The rumor is true: when done smartly and in accordance with regulations, you can take the practice of social distancing on the road. This is where the art of boondocking, a form of RV camping, saves the day. Boondocking is not like your average RV camping experience where your rig is parked 10 feet away from other people. Instead, RV boondocking is a secluded and isolated form of camping. Depending on where you choose to park, you can be miles away from the next person. This is what makes it the best dual-purpose escape from your four walls of home.
Open space, check. Fresh air, check. Sunlight and vitamin D, check. No other people, check. RV boondocking is an incredible experience— one that every RVer should try at least once. But now that we’ve sold you on the idea, how do you know where to look? There are many great online resources (like boondockerswelcome.com and harvesthosts.com) and a great many wonderful places to try your hand at boondocking throughout the country. Some of the very best places can be found along the west coast.
To aid your search, we’ve compiled a list of the best Pacific coast RV boondocking locations. Experienced boondockers may want to try all of them, but if you’re new, pick one or two to try. You might be surprised by how much fun you end up having!
Best Oceanside Spot
Cook’s Chasm in Yachats, Oregon
44.2789° N, 124.1171° W
Although it is just a simple pull-out on the side of the road, the scenery and ocean sounds available at this gorgeous RV boondocking location are absolutely incredible. In particular, seek out Thor’s Well, the unusual, spectacular sinkhole. Additionally, the summertime temperatures are very nice, ranging between 50°F and 75°F. The small town of Yachats has a tiny store available for essentials, and both a dump station and fresh water fill-up are available ten miles south at Washburne State Park.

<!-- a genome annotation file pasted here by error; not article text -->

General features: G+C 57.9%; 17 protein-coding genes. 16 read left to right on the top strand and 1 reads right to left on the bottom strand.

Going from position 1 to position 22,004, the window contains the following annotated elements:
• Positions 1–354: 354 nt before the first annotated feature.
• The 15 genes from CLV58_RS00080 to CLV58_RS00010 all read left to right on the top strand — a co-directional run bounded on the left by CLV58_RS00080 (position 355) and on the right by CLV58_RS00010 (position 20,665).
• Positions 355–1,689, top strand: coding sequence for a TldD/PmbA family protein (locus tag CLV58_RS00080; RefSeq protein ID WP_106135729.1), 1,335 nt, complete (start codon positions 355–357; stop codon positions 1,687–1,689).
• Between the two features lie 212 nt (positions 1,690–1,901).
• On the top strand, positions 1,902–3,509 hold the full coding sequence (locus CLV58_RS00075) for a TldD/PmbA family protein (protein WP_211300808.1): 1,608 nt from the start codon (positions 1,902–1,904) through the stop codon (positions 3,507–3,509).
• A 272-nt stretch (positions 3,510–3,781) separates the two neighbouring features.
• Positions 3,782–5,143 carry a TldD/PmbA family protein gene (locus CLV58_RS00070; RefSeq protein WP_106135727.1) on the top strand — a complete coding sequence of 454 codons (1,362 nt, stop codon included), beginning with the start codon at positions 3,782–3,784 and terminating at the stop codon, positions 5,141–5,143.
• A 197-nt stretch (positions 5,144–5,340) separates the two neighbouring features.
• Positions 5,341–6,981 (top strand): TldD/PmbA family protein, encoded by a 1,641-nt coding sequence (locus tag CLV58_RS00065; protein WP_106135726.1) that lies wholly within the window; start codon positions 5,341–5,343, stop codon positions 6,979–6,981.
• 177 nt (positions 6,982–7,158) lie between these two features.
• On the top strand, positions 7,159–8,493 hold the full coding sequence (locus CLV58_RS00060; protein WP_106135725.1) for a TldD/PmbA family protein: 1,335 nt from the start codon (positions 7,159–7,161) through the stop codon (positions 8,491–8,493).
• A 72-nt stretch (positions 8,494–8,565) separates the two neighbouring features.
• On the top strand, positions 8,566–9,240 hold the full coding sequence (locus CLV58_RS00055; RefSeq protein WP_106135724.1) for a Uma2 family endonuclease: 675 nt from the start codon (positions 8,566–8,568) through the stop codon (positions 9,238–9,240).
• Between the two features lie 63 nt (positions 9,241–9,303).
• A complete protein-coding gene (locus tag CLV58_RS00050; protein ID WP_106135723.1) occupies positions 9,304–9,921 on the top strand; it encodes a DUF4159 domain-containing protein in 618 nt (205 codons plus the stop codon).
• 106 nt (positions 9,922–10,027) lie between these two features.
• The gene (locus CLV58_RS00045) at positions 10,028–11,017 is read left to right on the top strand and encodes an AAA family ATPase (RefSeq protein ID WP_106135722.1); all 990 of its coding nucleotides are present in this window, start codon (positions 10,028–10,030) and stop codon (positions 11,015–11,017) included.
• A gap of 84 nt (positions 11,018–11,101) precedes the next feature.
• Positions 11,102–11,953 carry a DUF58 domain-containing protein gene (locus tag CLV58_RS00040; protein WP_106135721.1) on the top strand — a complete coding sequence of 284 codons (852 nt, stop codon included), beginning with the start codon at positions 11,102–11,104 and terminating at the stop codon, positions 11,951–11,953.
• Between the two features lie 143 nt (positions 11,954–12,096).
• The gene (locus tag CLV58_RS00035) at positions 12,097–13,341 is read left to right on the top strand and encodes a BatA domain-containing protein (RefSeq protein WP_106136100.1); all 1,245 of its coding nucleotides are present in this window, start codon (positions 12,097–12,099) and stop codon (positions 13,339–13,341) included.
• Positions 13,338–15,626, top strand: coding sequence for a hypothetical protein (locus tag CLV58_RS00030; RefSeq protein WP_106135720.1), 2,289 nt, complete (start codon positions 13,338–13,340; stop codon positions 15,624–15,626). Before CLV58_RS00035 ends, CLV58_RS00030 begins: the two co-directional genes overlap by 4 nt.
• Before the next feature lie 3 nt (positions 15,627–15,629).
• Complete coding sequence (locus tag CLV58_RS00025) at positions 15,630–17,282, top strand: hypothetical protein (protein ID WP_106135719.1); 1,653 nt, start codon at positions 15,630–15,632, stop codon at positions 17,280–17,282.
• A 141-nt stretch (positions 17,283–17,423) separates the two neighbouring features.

Best Forested Spot
Campbell Tree Grove Campground, Olympic National Forest, Washington
47.4812° N, 123.6866° W
This absolutely gorgeous campground run by the National Forest Service is truly a gem. Campbell Tree Grove Campground is filled with enormous, 300-foot-tall trees that are about 500 years old. The pretty river running through the campground is the perfect touch, making the entire place feel like something out of a fairytale. This campground does have vault toilets (i.e. outhouses) available, but no running water or dump station, so be sure to come prepared.
Best Desert Spot
BLM Land South of Joshua Tree National Park, California
33.6701° N, 115.806° W
If warm, sunny days and beautiful, sprawling desert scenery are what you are looking for, we have found your place. Just a bit south of Joshua Tree State Park there is a parcel of land owned and maintained by the BLM (Bureau of Land Management). Because all BLM land is open to RV boondockers, this means you get to enjoy free camping with lovely scenery. This location is about 15 miles from the nearest grocery store, so make sure to stock up before you head out. That said, the relatively close national park does offer fresh water and a sanitary station should you need either.
Best City-View Spot
Vista Point at Golden Gate Bridge, California
37.8324° N, 122.4795° W
It is important to note here that California rest stops and pullouts limit vehicles to 8 hours in one location. This means that this particular location can only be used for a quick night of sleep. However, it is still well worth a stop. The Golden Gate Bridge is stunning from this particular angle, and the foghorns are positively haunting. Be sure to get some pictures before you hurry out in the morning to explore more of San Francisco! Obviously, this rest area does not offer any sort of amenities, but the location is close to the big city so finding some food and water shouldn’t be an issue.
Best Meadow Spot
Pretty Flowering Meadow in Mount Hood National Forest, Oregon
45.3221° N, 121.6356° W
At the Pretty Flowering Meadow area of Mount Hood National Forest, you’ll find amazing camping in the middle of a field of lupines. This secret spot is the perfect place to spend a week or two. The view of Mount Hood is stunning, and the local wildlife is lovely to watch. This is dispersed camping which means you won’t have any neighbors when staying here. It also means no amenities, so fill your tanks and your fridge before you head out.
Hit the Road
Maintain proper social distance etiquette by boondocking on BLM or other land. Most campsites are free, full of fresh air, and off the beaten path. These are just a few of the hundreds of beautiful and free wild RV boondocking spots on the west coast. For more awesome ideas, visit the Bureau of Land Management and National Forest Websites. And you know where to find the perfect RV rental to take you there, right? (Thought so.)
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